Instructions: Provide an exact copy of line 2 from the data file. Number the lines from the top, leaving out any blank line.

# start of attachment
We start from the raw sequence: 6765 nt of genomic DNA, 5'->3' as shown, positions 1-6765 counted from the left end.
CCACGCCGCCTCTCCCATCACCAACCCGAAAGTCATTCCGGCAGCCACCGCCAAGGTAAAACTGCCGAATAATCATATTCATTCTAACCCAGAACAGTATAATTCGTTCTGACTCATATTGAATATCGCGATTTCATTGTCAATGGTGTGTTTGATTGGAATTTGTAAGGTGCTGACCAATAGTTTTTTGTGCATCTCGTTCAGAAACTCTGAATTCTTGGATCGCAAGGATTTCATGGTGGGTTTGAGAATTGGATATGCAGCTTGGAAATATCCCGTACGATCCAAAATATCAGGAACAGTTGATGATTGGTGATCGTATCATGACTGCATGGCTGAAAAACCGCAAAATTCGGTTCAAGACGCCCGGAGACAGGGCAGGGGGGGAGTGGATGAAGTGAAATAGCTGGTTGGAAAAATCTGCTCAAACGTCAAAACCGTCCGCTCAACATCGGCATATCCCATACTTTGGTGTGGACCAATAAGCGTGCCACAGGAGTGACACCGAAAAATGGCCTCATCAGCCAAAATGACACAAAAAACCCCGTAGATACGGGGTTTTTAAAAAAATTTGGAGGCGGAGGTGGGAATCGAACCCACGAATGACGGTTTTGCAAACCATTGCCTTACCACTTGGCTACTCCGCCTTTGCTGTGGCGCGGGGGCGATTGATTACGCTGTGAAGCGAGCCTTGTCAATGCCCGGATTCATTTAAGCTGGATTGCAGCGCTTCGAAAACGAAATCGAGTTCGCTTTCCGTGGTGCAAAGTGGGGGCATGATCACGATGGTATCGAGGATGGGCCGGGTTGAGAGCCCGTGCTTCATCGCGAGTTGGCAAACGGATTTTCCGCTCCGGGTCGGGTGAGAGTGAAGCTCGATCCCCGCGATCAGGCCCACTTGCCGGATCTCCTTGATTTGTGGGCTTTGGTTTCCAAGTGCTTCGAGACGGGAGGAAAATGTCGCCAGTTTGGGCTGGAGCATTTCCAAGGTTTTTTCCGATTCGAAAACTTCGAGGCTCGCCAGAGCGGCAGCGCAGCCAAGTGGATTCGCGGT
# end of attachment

CCACGCCGCCTCTCCCATCACCAACCCGAAAGTCATTCCGGCAGCCACCGCCAAGGTAAAACTGCCGAATAATCATATTCATTCTAACCCAGAACAGTATAATTCGTTCTGACTCATATTGAATATCGCGATTTCATTGTCAATGGTGTGTTTGATTGGAATTTGTAAGGTGCTGACCAATAGTTTTTTGTGCATCTCGTTCAGAAACTCTGAATTCTTGGATCGCAAGGATTTCATGGTGGGTTTGAGAATTGGATATGCAGCTTGGAAATATCCCGTACGATCCAAAATATCAGGAACAGTTGATGATTGGTGATCGTATCATGACTGCATGGCTGAAAAACCGCAAAATTCGGTTCAAGACGCCCGGAGACAGGGCAGGGGGGGAGTGGATGAAGTGAAATAGCTGGTTGGAAAAATCTGCTCAAACGTCAAAACCGTCCGCTCAACATCGGCATATCCCATACTTTGGTGTGGACCAATAAGCGTGCCACAGGAGTGACACCGAAAAATGGCCTCATCAGCCAAAATGACACAAAAAACCCCGTAGATACGGGGTTTTTAAAAAAATTTGGAGGCGGAGGTGGGAATCGAACCCACGAATGACGGTTTTGCAAACCATTGCCTTACCACTTGGCTACTCCGCCTTTGCTGTGGCGCGGGGGCGATTGATTACGCTGTGAAGCGAGCCTTGTCAATGCCCGGATTCATTTAAGCTGGATTGCAGCGCTTCGAAAACGAAATCGAGTTCGCTTTCCGTGGTGCAAAGTGGGGGCATGATCACGATGGTATCGAGGATGGGCCGGGTTGAGAGCCCGTGCTTCATCGCGAGTTGGCAAACGGATTTTCCGCTCCGGGTCGGGTGAGAGTGAAGCTCGATCCCCGCGATCAGGCCCACTTGCCGGATCTCCTTGATTTGTGGGCTTTGGTTTCCAAGTGCTTCGAGACGGGAGGAAAATGTCGCCAGTTTGGGCTGGAGCATTTCCAAGGTTTTTTCCGATTCGAAAACTTCGAGGCTCGCCAGAGCGGCAGCGCAGCCAAGTGGATTCGCGGT